Please be respectful of the area, as many locals go there to pray. The best time to visit the waterfall is during the wet season.
A waterslide park with a jungle vibe – yes, please! There are many slides to choose from that sweep down into two man-made lagoons. They’re super fast and not for the faint-hearted but adrenaline junkies will love them!
For the less thrill-seeking of you, there is a bouncy castle-style slide that is heaps of fun. You’ll find restaurants nearby serving delicious Thai food and super tasty fried chicken, and there are many shaded areas to sit and enjoy your food.
8. Check out Wat Sup Phairo (Big Buddha Temple)
Not to be missed, this enormous white Buddha statue is set on the mountainside. It is surrounded by many other large Buddha and animal statues, such as rams, tigers and the Naga. Everything is surrounded by lush foliage and green mountains that are unique to this part of Thailand.
9. Head to Wat Thamayan (Dragon Temple)
Unknown to most foreign travellers and another local gem, this temple features two beautifully carved and painted dragons that spray jets of water across from one another, as well as stunning gold Buddha statues that adorn the courtyard.
The local name for dragon is ‘Naga’ and (we’ve heard from Buddhist monks in the area) that they come with a very special mythical tale. It’s said that the Naga was a serpent or creature, who so wanted to be a monk that he changed himself to human form.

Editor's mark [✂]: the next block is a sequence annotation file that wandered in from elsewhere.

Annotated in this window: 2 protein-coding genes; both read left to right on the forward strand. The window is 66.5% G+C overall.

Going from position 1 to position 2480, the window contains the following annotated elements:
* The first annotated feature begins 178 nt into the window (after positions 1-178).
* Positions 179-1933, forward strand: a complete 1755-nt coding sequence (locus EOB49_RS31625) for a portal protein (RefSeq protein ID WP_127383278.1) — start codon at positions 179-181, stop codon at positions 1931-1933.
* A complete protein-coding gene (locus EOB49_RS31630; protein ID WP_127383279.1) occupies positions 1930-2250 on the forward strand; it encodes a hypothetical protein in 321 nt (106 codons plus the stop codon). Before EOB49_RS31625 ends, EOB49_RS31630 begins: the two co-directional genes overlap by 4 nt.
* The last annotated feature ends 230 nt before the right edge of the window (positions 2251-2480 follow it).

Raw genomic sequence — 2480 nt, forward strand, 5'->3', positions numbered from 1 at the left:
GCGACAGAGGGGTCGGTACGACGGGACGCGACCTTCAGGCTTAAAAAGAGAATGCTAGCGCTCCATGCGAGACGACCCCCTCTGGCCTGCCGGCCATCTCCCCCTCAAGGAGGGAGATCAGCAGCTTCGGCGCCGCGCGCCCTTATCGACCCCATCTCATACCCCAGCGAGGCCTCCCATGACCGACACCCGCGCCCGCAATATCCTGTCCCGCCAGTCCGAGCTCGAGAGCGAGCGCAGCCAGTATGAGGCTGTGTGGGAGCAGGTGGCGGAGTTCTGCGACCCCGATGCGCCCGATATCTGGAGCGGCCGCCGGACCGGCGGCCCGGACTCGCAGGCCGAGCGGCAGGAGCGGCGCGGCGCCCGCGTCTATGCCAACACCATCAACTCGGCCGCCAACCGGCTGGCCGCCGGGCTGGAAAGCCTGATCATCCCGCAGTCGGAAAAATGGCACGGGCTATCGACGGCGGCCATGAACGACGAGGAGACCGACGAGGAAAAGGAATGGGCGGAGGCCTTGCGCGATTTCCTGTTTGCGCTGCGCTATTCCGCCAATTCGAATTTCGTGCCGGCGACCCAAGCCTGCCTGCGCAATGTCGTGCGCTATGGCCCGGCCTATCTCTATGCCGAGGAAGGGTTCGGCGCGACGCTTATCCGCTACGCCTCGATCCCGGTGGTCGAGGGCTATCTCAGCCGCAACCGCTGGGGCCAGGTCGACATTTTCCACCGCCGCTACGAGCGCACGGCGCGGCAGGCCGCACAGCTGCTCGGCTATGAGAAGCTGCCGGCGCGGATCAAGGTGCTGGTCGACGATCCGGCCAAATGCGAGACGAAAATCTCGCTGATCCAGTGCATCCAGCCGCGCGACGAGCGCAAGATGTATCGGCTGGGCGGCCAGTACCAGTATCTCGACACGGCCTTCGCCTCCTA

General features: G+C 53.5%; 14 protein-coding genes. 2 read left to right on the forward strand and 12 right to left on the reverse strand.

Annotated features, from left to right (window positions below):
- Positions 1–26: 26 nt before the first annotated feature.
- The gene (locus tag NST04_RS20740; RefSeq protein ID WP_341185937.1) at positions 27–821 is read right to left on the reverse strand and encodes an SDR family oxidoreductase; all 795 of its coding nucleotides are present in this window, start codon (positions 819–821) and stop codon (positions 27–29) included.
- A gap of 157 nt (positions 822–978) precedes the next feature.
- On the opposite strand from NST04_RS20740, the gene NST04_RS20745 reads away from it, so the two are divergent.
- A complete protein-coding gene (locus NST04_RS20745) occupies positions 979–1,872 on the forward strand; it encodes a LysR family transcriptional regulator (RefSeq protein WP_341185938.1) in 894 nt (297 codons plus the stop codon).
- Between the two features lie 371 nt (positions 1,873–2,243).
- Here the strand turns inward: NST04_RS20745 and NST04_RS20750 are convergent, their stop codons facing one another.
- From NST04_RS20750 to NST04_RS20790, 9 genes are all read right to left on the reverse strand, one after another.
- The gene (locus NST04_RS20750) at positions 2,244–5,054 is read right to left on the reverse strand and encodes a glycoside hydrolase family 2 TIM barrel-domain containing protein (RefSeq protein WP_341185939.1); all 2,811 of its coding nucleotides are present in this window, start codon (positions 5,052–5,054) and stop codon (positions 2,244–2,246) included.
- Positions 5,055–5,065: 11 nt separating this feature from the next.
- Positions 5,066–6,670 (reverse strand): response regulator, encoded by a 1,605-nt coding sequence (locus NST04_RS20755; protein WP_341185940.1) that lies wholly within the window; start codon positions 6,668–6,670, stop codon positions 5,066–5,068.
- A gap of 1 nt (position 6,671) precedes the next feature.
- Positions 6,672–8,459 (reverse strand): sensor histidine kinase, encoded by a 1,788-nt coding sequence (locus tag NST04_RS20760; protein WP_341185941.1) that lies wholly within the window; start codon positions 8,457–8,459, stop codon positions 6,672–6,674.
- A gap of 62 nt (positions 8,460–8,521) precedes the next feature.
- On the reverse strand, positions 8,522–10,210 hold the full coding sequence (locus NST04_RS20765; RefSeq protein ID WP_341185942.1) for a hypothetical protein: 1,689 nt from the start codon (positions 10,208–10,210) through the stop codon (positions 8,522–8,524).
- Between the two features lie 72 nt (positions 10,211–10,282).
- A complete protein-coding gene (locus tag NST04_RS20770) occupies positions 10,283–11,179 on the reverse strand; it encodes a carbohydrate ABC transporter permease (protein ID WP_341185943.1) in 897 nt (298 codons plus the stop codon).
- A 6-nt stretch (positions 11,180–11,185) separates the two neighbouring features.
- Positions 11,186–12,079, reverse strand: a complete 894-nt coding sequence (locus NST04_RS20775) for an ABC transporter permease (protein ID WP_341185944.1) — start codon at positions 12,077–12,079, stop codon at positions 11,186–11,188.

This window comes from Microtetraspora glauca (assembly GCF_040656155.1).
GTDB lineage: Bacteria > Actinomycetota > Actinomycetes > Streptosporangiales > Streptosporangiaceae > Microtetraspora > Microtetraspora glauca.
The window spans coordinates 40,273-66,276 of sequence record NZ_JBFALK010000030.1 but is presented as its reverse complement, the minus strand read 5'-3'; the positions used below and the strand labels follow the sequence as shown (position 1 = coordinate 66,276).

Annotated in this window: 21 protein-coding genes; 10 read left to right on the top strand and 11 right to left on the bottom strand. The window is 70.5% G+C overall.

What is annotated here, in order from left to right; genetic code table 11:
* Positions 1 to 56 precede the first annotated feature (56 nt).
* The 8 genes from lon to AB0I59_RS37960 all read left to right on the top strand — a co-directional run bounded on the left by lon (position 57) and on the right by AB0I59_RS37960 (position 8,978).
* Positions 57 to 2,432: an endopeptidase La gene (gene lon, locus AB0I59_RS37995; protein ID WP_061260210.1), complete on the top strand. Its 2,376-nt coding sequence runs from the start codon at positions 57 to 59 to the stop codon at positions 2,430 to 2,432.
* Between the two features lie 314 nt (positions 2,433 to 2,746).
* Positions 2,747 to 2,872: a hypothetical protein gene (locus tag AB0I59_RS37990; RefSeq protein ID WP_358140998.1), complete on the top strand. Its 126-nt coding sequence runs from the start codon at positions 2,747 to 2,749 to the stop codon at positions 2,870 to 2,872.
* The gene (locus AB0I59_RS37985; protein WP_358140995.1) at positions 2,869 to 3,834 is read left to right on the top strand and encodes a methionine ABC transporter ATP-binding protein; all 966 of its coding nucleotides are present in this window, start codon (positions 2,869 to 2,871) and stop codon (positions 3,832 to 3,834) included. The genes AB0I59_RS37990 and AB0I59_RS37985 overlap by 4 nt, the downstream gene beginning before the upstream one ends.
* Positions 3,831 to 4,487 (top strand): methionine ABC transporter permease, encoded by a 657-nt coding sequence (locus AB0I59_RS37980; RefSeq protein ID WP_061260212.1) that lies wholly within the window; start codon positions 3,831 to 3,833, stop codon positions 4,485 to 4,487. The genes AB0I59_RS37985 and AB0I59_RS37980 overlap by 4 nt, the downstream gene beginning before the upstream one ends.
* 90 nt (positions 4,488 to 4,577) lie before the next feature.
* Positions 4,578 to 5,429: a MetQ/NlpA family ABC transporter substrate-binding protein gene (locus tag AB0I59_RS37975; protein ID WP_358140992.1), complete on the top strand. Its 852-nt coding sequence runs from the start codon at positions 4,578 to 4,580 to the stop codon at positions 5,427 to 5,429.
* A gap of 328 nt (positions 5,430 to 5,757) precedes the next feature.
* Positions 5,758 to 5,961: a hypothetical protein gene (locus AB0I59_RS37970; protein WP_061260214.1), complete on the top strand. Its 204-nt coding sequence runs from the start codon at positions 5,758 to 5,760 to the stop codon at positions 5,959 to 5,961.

However, during meditation, he could not keep his human form and transformed back to Naga. On transforming back into his snake-like form he scared the people so much that he had to return to the water (believed to be the Mekong River in Isaan).
You’ll sometimes see Naga represented with seven heads. The fable continues that because of his deep love for Buddha, Naga grew the seven heads to protect Buddha from the rainstorm while he was meditating.
10. Visit Smo Thot Town – Bueng Sam Phan District
Smo Thot town has plenty of cool places to eat and you can tour the morning and night markets, which are great fun – vibrant and busy with loads of incredible street food, too. You’ll find the town on the way to Phetchabun City when travelling to and from various Thailand hotspots such as Bangkok, Chaing Mai and Pattaya. Petchabun City is also well worth exploring if you’re thinking of touring across Thailand.